Quality of Housing

Houses in the early abadis were originally of mat and reed construction. They improved over a very long period of time. Houses in the more recent abadis have a uniform technology and the quality of construction is much better. Concrete blocks for walls, and asbestos cement or GI sheets for roofs, are the most common building materials in Karachi.

Water Supply and Transport

In the older abadis water supply through tankers and/or transport to the settlement was arranged as a result of a considerable amount of lobbying with the government by the people. In some recent abadis it takes place without any visible signs of lobbying.


In the early abadis people in different neighbourhoods originally migrated from the same part of the country to the city. In the more recent abadis the neighbourhoods are mixed not only ethnically, but also people from different social or economic classes might live in the same lane.

2.2 Reasons for the Differences

It is obvious from the comparison between the old and new abadis that there is some hand behind the organization of the more recent settlements. This hand is that of the private entrepreneur or ‘dalal’, as he is called in our country. This man, or group of men, have found weak points in the official ‘system’, and by co-opting it, or bypassing it, they have managed to give the people plots of land along with other facilities, at a price which they can afford.

The early settlements were invasions into the city by groups of people who occupied whatever vacant land they could find. A decade or so of persecution, the bulldozing of settlements in the sixties, and the strengthening of the state apparatus, made the acquisition of land for housing almost impossible for lower income groups. It was this stage that the ‘dalal’ stepped in as a viable response to a genuine demand.

The ‘dalal’ occupies land illegally with the patronage of state officials, who acquire some financial stake in the operation. Police protection is sought for the new abadis, again at a price. The planning is done as far as possible as per the government planning regulations, so that regularization at some later stage may pose no problems to the future residents. Prize plots for shops etc are held back for speculation. In some cases these may belong to the government officials who have helped in setting up the project. The price of the plots is made cheap enough for the poor to buy in one installment. To make this possible the ‘dalal’ may even forego his profit and depend only on speculation of prize plots for making money.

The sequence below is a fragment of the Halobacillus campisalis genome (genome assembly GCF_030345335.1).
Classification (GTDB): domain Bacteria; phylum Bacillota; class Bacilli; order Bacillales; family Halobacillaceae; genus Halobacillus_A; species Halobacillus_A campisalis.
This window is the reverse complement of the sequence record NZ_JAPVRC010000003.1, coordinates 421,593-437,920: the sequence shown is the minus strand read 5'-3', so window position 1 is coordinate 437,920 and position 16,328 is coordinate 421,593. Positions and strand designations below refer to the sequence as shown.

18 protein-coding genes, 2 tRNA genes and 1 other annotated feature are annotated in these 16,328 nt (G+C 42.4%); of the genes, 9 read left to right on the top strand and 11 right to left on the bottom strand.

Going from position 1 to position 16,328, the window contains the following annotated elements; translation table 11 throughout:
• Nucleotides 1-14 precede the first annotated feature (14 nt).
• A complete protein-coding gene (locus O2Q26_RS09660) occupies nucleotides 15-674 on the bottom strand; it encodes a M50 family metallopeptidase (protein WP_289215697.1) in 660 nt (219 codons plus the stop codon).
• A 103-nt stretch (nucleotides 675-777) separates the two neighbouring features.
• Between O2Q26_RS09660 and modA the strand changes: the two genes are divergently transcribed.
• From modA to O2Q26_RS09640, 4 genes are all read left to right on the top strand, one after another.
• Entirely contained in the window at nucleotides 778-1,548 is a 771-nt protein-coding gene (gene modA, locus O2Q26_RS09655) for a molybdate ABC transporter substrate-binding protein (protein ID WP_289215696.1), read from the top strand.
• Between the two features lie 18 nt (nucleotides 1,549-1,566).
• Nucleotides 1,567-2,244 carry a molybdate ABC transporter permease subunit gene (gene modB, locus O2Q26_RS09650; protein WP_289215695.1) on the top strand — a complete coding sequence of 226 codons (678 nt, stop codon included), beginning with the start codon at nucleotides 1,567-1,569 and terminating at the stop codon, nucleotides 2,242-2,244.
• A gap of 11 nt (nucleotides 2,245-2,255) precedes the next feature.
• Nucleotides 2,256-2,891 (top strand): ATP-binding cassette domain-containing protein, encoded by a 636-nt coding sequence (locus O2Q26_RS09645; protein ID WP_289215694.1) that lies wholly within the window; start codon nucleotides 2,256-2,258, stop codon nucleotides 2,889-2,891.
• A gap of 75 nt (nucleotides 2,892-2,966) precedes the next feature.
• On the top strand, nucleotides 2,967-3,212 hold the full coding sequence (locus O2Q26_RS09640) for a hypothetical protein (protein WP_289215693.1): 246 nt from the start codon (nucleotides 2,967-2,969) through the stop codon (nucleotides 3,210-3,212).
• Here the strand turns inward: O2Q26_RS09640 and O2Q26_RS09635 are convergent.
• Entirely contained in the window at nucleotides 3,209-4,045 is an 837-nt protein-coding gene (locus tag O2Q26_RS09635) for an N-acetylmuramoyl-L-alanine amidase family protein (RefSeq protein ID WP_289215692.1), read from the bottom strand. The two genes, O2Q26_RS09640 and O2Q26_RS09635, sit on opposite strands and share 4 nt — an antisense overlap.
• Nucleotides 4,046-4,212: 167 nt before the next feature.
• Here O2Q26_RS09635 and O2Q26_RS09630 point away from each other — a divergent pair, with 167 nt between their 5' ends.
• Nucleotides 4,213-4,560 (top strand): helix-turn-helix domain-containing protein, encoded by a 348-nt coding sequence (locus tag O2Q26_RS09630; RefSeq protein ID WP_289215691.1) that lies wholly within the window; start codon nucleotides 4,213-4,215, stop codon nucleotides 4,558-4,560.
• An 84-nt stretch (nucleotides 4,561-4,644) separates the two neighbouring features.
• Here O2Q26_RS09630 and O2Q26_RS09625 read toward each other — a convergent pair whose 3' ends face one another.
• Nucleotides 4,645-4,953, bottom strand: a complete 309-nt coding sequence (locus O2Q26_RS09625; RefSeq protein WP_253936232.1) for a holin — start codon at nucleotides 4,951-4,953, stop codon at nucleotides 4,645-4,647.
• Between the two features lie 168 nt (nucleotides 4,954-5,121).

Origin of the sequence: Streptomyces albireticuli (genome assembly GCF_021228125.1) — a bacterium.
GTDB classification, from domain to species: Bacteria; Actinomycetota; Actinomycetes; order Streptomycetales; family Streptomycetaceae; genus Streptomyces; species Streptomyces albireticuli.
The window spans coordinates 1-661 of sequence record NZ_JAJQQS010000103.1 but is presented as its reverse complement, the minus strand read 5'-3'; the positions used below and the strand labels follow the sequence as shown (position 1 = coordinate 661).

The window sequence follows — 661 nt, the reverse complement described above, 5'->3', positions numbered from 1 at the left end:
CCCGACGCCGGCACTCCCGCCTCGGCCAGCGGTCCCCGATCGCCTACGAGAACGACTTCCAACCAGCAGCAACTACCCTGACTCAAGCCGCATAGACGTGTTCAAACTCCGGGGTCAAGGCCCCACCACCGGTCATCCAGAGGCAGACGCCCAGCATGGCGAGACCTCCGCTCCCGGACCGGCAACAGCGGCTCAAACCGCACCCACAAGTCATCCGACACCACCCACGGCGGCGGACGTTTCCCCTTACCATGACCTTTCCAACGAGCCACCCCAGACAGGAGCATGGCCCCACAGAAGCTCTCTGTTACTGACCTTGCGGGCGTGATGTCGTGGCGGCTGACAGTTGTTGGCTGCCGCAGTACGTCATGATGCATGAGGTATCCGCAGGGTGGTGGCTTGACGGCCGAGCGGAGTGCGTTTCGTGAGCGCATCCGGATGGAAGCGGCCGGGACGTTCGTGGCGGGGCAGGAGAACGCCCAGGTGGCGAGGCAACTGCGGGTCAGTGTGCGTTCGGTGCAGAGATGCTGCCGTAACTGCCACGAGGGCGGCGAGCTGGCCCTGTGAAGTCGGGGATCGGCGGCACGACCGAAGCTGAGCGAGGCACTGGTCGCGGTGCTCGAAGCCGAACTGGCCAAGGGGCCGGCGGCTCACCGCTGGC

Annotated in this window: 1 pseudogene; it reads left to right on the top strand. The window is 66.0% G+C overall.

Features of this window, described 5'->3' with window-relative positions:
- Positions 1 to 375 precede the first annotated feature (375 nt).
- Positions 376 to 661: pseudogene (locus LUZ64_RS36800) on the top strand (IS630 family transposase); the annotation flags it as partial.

The services of the ‘dalal’ do not stop here. He arranges for the initial supply of water to the abadi, and makes arrangements for its continuation, but at the expense of the user. He also manages to arrange the commencement of transport, either through political influence or by using the government contacts who have been co-opted by him.

In addition, he arranges for the setting up of a building manufacturer’s yard, or a ‘thalla’ as it is called2 in the new abadi. This manufacturer gives technical advice, makes artisanal skills available to house builders, gives materials of construction on credit, and sometimes also cash credit for house building.

The whole process gives considerable political power to the ‘dalal’ and he is wooed by political groups and parties. If often happens that in democratic countries, ‘dalal’ developed squatter colonies increase in size just before the elections.

Thus the ‘dalal’ illegally provides the people with the immediate possession of land, with water, protection from eviction, transport facilities and credit and technical assistance for house building, all at a price that the poor can afford. Government policies cannot do this legally, with all the power behind them. The ‘dalal’s’ development strategy is successful because it is compatible with the sociology and economics of low income groups. The extent of its success can be judged from the fact that this kind of development is growing rapidly, in spite of increasing restrictions from officialdom.

2.3 Conclusion Regarding the Informal Sector

Government development agencies are in no position to compete with the ‘dalals’. As such, for the foreseeable future, most low income housing will be built in squatter colonies with technical advice and financial assistance from ‘thallawalas’.

One Comment

  1. Ghulam Nabi

    My name is Ghulam Nabi and i am student of SOCIAL SCIENCES.
    Well sir your general conclusion is quite abstract to the issue of katchi abadi. what practical approach do you think can actually resolve such complex and life threatening issue? a solution that can be used effectively in today’s scenario.

    Posted April 5, 2016 at 3:22 pm | PermalinkReply